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IrsiCaixa and Vall d’Hebron map the HIV reservoir and describe the atlas of cells where the virus is hidden


This is the first time that all the cells that are part of the HIV reservoir in blood have been analysed at the same time, describing how and in which specific cell subtypes this reservoir is found in people receiving antiretroviral treatment

Antiviral treatments against HIV infection are not able to eliminate the virus from the body. The fact that HIV can go undetected in the DNA of the very cells it infects makes eradicating the virus a challenge for the scientific community. In order to achieve this, it is necessary to precisely describe the contribution of each of the cell types that provide shelter to HIV in the persistence of this virus within the organism, as has just been done by the Retrovirology and Clinical Studies group (GREC) of the IrsiCaixa AIDS Research Institute –a centre jointly promoted by the "la Caixa" Foundation and the Department of Health of the Generalitat de Catalunya–, together with the Translational Research group of the the Vall d'Hebron Research Institute (VHIR). For the first time, researchers have simultaneously studied whether HIV hides equally in the 13 cell subtypes analysed, as well as the contribution of these cells to the reservoir. "We have observed that each cell subtype contributes to the persistence of the reservoir through different mechanisms, such as susceptibility to infection, the amount of intact virus they hide, their half-life and proliferation capacity", explains Cristina Gálvez, first author of the study and postdoctoral researcher at IrsiCaixa. Knowing this atlas of the viral reservoir will allow the scientific community to design more precise and effective eradication strategies.

HIV can infect almost exclusively a specific type of immune system cell, called CD4 T-cells. It is within these same cells that the virus hides from the immune system, forming a viral reservoir that comes out of hiding when treatment is abandoned, making it impossible to eradicate the disease. "Within CD4 T cells, at least 13 different cell subtypes have been described that can act as a hiding place for the virus during antiretroviral treatment. In order to design precise strategies aimed at reducing the viral reservoir, we wanted to quantify which of these subtypes had the most hidden virus in order to address them as a priority", explains Javier Martínez-Picado, ICREA researcher at IrsiCaixa, who is surprised that "the results have been somewhat different from what we expected".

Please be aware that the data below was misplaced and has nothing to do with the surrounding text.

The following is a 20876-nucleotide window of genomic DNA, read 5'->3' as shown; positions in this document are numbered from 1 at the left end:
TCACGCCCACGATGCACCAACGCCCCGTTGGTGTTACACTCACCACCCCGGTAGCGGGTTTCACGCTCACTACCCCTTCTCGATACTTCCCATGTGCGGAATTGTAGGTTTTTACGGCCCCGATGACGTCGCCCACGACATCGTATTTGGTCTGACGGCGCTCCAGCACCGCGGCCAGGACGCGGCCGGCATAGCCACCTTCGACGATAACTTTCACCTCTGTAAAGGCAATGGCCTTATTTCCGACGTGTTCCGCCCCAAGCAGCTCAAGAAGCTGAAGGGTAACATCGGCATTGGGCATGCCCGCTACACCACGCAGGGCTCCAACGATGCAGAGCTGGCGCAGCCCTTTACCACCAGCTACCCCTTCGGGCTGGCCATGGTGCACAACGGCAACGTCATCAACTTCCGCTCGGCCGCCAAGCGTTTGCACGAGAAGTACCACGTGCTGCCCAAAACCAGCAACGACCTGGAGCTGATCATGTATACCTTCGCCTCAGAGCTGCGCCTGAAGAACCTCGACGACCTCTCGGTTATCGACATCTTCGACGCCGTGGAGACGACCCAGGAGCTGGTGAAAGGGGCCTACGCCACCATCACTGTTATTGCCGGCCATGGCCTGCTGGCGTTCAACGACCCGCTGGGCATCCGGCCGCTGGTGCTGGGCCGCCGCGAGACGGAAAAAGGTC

A heterogeneous mosaic of cells

Using peripheral blood samples from 14 patients of the Vall d’Hebron hospital and who have been living with HIV for more than 3 years and receiving antiretroviral treatment, researchers have been able to analyse the contribution of each cellular subtype to the viral reservoir and, therefore, to the persistence of the virus in the organism.

"Although we expected to find a marked pattern in the contribution to viral persistence, after this study we can confirm that HIV, under antiretroviral treatment, is present in all 13 cellular subtypes it infects, but heterogeneously", says Martínez-Picado."The results provide new information on the global composition of the HIV reservoir in blood in people receiving antiretroviral treatment," he adds. Each of these markers contributes in one way or another to the virus persisting in CD4 T cells or to the virus coming out of hiding under certain conditions.  Moreover, until now it was not known whether all of these cells contained virus with infectious potential. "Most cells contain defective viruses that cannot replicate, but what we have seen in our study is that all 13 cell subtypes have HIV with the potential to infect new cells", explains Maria José Buzón, principal investigator at VHIR and one of the authors of the study. "This finding will help us to refocus possible clinical strategies for curing HIV infection", confirms Buzón.

The results of the study, published in the mBio journal of the American Society for Microbiology, show that the values of these parameters are different for each T-lymphocyte subtype and that, therefore, each one favours viral persistence by different mechanisms. However, they are all involved in the maintenance of the viral reservoir.

"One of the most striking cell subtypes after analysis are naive T cells, as they have very low values for all the parameters studied. However, we should not underestimate the contribution of this cell subtype in the viral reservoir, as other cells are derived from these cells, also from the reservoir, which have parameters with higher values", says Gálvez.


Combining strategies to eradicate HIV

As a result of the study, the IrsiCaixa and Vall d’Hebron teams have provided new scientific evidence regarding the HIV reservoir. The results obtained lead to the conclusion that, for virus eradication strategies to be effective, they cannot target specific cellular subtypes of the reservoir, but must be able to cover all T lymphocytes, each one with its own characteristics. "Having carried out for the first time the meticulous simultaneous study of each cellular subtype has allowed us to understand that it is necessary to find strategies that allow us to detect each of these cells that constitute the reservoir. One possible intervention would be to find treatments that make the reservoir visible, such as Latency Reversal Agents, so that the immune system or the combination of other treatments with these reversal agents can attack these virus-containing cells", concludes Martínez-Picado.

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